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Politics & Government

Peduto staffers found work in federal government, the private sectors — and city government itself

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Ariel Worthy
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90.5 WESA

As a new administration takes the reins of city government, many staffers who have served Pittsburgh Mayor Bill Peduto have moved on to new jobs of their own.

Peduto told WESA's The Confluence that he would be doing consulting in the near future — though he hoped for a job in federal government.

"I have been in touch with the folks in Washington [DC] and maybe in 2023 or 2024 there may be an opportunity ... working with potentially the Biden administration at the local level," Peduto told The Confluence. "I'll be more than likely setting up shop as a consultant, and taking on about four to six clients."

During the final city council meeting of his term, Peduto announced that he will "hopefully" work with a local university, but did not specify which one, nor what role he would play.

"Although I look forward to seeing you as a friend, I'm not going to be one to be hanging around," Peduto told city councilors. "I'm moving on with my life, I'll be doing consulting work throughout the next year, and hopefully working at a local university. And through those two jobs I'll be keeping myself busy."

"It'll be a clean cut, it'll be a new start, it'll be a next chapter," Peduto said. "And I look towards it with optimism and a new opportunity."

Peduto's top aide, chief of staff Dan Gilman, already has a university post lined up: He will work in Duquesne University as a senior advisor to president Ken Gormley.

Other aides announced plans for departure last year, according to releases issued by the city.

Lindsay Powell, Peduto’s assistant chief of staff and policy director, joins InnovatePGH as the company's workforce strategies director this month. She'll work on creating "a cohesive regional tech training ecosystem" to help residents find careers in that industry.

Peduto's executive assistant, James Hill, is joining the Pittsburgh Downtown partnership as director of constituent services.

Those departures join others who left the administration in the waning months of 2020.

Hersh Merenstein, who served as Peduto's local government and community relations coordinator, left that post in November. He took a position as government and foundation relations manager for the Boys & Girls Clubs of Western Pennsylvania.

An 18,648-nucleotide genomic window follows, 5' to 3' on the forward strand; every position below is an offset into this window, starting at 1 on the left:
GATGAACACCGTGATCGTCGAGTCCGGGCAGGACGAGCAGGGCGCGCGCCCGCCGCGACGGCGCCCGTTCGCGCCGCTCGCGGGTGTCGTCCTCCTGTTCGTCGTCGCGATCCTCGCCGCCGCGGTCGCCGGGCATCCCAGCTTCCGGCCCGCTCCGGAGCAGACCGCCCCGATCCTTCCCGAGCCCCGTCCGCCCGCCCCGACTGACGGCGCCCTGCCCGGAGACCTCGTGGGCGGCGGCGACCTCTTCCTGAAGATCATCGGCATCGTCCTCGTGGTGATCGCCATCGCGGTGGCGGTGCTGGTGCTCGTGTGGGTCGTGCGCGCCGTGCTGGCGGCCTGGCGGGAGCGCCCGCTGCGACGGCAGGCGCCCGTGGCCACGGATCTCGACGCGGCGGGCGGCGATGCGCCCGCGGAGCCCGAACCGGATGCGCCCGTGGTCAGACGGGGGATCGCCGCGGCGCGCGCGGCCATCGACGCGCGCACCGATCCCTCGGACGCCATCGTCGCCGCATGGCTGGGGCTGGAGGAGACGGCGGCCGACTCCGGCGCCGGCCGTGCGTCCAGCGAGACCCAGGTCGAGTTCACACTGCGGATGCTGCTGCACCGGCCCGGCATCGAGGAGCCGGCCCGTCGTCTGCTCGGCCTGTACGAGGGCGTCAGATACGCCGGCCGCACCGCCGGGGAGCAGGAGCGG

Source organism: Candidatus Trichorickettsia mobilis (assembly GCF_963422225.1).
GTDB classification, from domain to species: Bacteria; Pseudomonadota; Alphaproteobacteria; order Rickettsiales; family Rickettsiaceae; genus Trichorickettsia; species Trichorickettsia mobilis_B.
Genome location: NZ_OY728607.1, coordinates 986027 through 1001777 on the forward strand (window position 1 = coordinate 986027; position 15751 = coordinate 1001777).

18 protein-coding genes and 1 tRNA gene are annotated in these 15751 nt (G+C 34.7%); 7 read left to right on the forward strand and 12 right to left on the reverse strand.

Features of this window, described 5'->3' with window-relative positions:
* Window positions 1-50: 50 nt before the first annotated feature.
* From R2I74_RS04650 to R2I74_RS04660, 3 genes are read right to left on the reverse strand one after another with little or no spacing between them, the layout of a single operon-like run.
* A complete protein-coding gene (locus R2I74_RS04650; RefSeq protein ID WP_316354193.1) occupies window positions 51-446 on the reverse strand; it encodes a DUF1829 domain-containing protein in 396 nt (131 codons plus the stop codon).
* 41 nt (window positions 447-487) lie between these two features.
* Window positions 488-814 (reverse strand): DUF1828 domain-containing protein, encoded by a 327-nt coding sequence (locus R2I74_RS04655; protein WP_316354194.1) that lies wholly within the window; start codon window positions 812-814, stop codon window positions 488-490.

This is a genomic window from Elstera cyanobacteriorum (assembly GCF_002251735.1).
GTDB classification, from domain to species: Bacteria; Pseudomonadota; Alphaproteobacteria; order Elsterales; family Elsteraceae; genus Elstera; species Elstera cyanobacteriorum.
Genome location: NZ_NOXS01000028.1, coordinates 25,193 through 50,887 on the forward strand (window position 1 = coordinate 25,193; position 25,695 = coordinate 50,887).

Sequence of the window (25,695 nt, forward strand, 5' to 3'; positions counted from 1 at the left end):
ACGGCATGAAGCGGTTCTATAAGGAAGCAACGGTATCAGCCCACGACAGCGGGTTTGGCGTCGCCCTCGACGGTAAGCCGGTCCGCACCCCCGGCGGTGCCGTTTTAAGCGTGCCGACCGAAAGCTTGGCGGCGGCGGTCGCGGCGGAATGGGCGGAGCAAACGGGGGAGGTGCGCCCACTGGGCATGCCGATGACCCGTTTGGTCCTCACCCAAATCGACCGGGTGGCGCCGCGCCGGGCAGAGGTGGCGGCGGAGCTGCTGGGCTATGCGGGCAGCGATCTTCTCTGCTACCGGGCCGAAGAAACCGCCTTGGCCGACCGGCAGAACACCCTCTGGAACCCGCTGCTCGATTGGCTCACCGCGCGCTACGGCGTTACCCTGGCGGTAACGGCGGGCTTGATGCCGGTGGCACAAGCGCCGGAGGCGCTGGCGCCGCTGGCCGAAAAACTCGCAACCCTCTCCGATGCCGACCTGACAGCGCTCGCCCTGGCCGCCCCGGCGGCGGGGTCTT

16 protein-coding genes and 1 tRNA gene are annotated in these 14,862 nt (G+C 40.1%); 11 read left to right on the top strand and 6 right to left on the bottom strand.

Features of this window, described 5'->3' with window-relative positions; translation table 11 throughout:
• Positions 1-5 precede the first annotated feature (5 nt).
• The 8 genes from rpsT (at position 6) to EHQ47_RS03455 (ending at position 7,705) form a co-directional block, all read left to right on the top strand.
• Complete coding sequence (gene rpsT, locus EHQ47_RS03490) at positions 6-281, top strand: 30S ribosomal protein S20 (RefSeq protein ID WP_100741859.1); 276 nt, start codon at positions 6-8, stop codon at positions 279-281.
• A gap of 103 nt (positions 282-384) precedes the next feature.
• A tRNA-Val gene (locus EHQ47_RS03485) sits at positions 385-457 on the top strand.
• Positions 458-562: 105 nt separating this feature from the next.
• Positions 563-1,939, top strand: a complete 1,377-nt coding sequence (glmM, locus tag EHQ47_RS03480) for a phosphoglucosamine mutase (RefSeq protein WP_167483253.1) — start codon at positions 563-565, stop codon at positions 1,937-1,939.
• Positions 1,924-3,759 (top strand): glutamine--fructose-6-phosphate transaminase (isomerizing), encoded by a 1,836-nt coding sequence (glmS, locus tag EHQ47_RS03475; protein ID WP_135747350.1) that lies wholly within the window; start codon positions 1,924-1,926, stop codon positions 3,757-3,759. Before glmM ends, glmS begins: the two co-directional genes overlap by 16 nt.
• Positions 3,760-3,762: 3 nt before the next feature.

Finance director and city treasurer Doug Anderson also left in November, taking a job at PNC Bank as a relationship manager and vice pesident.

Peduto's former communications director, Tim McNulty, now works at the Pittsburgh Penguins as vice president of public affairs. He joined Peduto's former chief of staff Kevin Acklin, who is now the Penguins' chief operating officer. McNulty's last day was in June. His replacement, Molly Onufer, left the city late this past fall to take a job at Millcraft Investments as its director of marketing and public relations.

Majestic Lane was Peduto's deputy chief of staff and chief equity officer. He left the positions in September and joined the Allegheny Conference on Community Development as chief equity officer in October.

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Julia Zenkevich
/
90.5 WESA
Majestic Lane was former Mayor Bill Peduto's deputy chief of staff.

Karina Ricks was the director of the Department of Mobility and Infrastructure. In September she joined the Federal Transit Administration as assistant administrator.

Ross Chapman, former director of the Department of Parks and Recreation, left his role in October and became the director of park operations and civic partnerships with the Pittsburgh Parks Conservancy.

Some staffers, meanwhile, will remain in city government, but in different posts.

Policy coordinator Alaa Mohamed, for one, will remain in city government, transition to the city's Department of Innovation & Performance, where she will continue work on inclusivity initiatives.

Gisele Betances has moved from her post as community liaison in the Office of Community Affairs to the Department of Public Works, where she will be a community programming coordinator and continue her work on community engagement.

Leah Friedman, who was a community affairs manager at OCA, made a similar shift, taking a post as public engagement coordinator in the city's Planning Department this past fall.